Snow and Ice Build-Up on Your Roof can be Damming
Reynolds Restoration President, Anthony Worrall, was featured on the Central Penn Business Journal Insights blog. This weeks post, “Snow and Ice Build-Up on Your Roof can be Damming” went live on January 28, 2016.
Following in the footsteps of historic rainfall events across the Eastern seaboard this fall, Winter Storm Jonas showed no remorse, smashing winter storm accumulation records across the Mid-Atlantic region. The extreme winter weather phenomenon brought some Central Pennsylvania locales nearly three feet of snow.
As the frequency and intensity of these storms continue to increase, so too has the frequency of weather–related home or business restoration claims in our area. To date, snow/ice dams and rooftop snow loads have been responsible for a large number of these claims. Understanding what to look for, the cause and how to mitigate these occurrences can prevent your home or business from becoming the next victim of a winter weather restoration disaster.
Snow and ice dams
A snow or ice dam occurs when a ridge of ice or snow forms along the eaves of your home or business. Simply put, the primary indicator that a snow or ice dam has formed on your roof is the formation of icicles. Snow and ice dams are caused by heat that is escaping the warm interior of your building, subsequently warming your roof deck and causing the snow to melt.
As the snow melts on a warm roof, it quickly refreezes when it reaches the cold eaves of your building and, therefore, re-accumulates. Snow and ice dams that form on the edge of a roof prevent melting snow from draining properly.
During the event, water is dammed behind the snow or ice formation and can penetrate the shingles and underlayment of your roof resulting in a leak. Roof leaks can cause damage to walls, floors, ceilings, insulation and other objects in your home or business, and more importantly, lead to mold issues.
Mitigation of snow and ice dams
- Salt/chemical applications: Some owners will use ice-melting compounds for removing ice dams. While this mechanism will work, it is not without risks. Salt and other corrosive compounds can affect the integrity of your roofing and drainage systems, as well as damage the vegetation and soil below.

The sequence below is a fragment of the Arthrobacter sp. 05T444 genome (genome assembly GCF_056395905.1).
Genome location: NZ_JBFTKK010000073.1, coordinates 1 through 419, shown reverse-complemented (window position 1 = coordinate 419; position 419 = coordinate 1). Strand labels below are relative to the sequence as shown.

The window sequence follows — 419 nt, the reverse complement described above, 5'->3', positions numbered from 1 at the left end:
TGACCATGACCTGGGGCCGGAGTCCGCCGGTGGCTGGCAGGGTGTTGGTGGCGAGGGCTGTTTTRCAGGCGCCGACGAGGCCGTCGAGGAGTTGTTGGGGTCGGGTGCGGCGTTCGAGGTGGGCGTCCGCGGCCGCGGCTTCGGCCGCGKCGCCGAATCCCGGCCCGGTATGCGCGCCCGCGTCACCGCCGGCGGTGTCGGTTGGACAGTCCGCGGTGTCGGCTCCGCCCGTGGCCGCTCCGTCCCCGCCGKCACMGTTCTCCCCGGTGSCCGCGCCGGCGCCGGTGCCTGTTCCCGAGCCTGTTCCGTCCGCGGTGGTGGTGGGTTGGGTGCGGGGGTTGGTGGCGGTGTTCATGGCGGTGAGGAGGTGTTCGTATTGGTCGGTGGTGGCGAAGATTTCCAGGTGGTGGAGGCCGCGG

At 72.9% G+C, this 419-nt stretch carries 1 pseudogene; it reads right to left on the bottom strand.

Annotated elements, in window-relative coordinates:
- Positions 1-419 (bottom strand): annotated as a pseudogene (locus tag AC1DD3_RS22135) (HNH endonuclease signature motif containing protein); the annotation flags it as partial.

- Hammer/pick/hatchet methods: Owners should be advised that this method will bust through the accumulation, potential hazards include long-term damage to the roof structure. A safer alternative is to use an aluminum roof rake (on wheels).
- Contact a professional: Professional roofing and restoration experts will utilize steam and other tools to safely remove snow and ice build-up from your roof or gutters.
Rooftop snow loads
When a significant, measurable snowfall event occurs, there exists the threat of a structural rooftop deficiency or collapse. While measurable depth is a strong indicator, it is not the only indicator. The amount of snow that is required to exceed your rooftop design snow load depends heavily upon the density of the snow (wet snow is considerably heavier than dry and fluffy snow).
Mitigation of excessive snow loads
A strong indicator that an accumulated snow load has become too excessive for the structure of your building or home is when the interior doors of your structure begin to stick or provide resistance when opening. When you see these indicators, you must consider action immediately.
- Call a professional: Most rooftops are not easily accessible and snow removal from a pitched roof can be very dangerous. Reynolds Restoration Services and other professional snow removal contractors can safely do the job.
Do it yourself: Consider purchasing a snow rake with a telescoping handle and built-in rollers. This method is only recommended if you can access the roof from the ground. Remember to be safe or turn the work over to an insured professional.
Be on the lookout for more Restoration insight every month.